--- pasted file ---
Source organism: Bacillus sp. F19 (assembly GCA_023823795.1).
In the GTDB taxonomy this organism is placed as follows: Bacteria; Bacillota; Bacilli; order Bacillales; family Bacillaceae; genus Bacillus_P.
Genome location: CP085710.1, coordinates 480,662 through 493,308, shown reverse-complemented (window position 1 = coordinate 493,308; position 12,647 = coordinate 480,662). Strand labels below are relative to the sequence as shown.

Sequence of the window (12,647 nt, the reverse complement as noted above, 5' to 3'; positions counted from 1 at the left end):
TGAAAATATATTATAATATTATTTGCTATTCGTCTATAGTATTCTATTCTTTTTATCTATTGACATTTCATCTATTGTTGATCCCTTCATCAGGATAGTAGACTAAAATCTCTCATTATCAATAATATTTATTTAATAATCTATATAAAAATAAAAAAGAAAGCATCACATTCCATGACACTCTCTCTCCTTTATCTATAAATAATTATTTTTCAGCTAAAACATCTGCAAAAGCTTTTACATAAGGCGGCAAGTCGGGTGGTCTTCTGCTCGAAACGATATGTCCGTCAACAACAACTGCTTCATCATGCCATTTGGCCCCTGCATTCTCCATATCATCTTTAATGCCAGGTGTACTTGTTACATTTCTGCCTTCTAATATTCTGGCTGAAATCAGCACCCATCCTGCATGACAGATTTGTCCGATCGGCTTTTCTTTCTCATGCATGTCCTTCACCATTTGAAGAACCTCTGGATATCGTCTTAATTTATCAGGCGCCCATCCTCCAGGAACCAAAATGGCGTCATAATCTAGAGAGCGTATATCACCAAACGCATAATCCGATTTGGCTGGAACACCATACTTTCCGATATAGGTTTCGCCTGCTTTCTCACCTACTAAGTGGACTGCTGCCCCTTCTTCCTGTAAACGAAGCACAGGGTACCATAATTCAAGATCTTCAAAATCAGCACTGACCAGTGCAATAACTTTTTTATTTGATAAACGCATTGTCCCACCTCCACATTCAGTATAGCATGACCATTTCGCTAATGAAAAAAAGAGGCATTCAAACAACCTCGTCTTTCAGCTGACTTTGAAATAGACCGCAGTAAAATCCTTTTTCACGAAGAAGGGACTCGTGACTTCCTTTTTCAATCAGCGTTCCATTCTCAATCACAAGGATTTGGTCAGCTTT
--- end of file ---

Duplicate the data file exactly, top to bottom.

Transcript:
Source organism: Bacillus sp. F19 (assembly GCA_023823795.1).
In the GTDB taxonomy this organism is placed as follows: Bacteria; Bacillota; Bacilli; order Bacillales; family Bacillaceae; genus Bacillus_P.
Genome location: CP085710.1, coordinates 480,662 through 493,308, shown reverse-complemented (window position 1 = coordinate 493,308; position 12,647 = coordinate 480,662). Strand labels below are relative to the sequence as shown.

Sequence of the window (12,647 nt, the reverse complement as noted above, 5' to 3'; positions counted from 1 at the left end):
TGAAAATATATTATAATATTATTTGCTATTCGTCTATAGTATTCTATTCTTTTTATCTATTGACATTTCATCTATTGTTGATCCCTTCATCAGGATAGTAGACTAAAATCTCTCATTATCAATAATATTTATTTAATAATCTATATAAAAATAAAAAAGAAAGCATCACATTCCATGACACTCTCTCTCCTTTATCTATAAATAATTATTTTTCAGCTAAAACATCTGCAAAAGCTTTTACATAAGGCGGCAAGTCGGGTGGTCTTCTGCTCGAAACGATATGTCCGTCAACAACAACTGCTTCATCATGCCATTTGGCCCCTGCATTCTCCATATCATCTTTAATGCCAGGTGTACTTGTTACATTTCTGCCTTCTAATATTCTGGCTGAAATCAGCACCCATCCTGCATGACAGATTTGTCCGATCGGCTTTTCTTTCTCATGCATGTCCTTCACCATTTGAAGAACCTCTGGATATCGTCTTAATTTATCAGGCGCCCATCCTCCAGGAACCAAAATGGCGTCATAATCTAGAGAGCGTATATCACCAAACGCATAATCCGATTTGGCTGGAACACCATACTTTCCGATATAGGTTTCGCCTGCTTTCTCACCTACTAAGTGGACTGCTGCCCCTTCTTCCTGTAAACGAAGCACAGGGTACCATAATTCAAGATCTTCAAAATCAGCACTGACCAGTGCAATAACTTTTTTATTTGATAAACGCATTGTCCCACCTCCACATTCAGTATAGCATGACCATTTCGCTAATGAAAAAAAGAGGCATTCAAACAACCTCGTCTTTCAGCTGACTTTGAAATAGACCGCAGTAAAATCCTTTTTCACGAAGAAGGGACTCGTGACTTCCTTTTTCAATCAGCGTTCCATTCTCAATCACAAGGATTTGGTCAGCTTT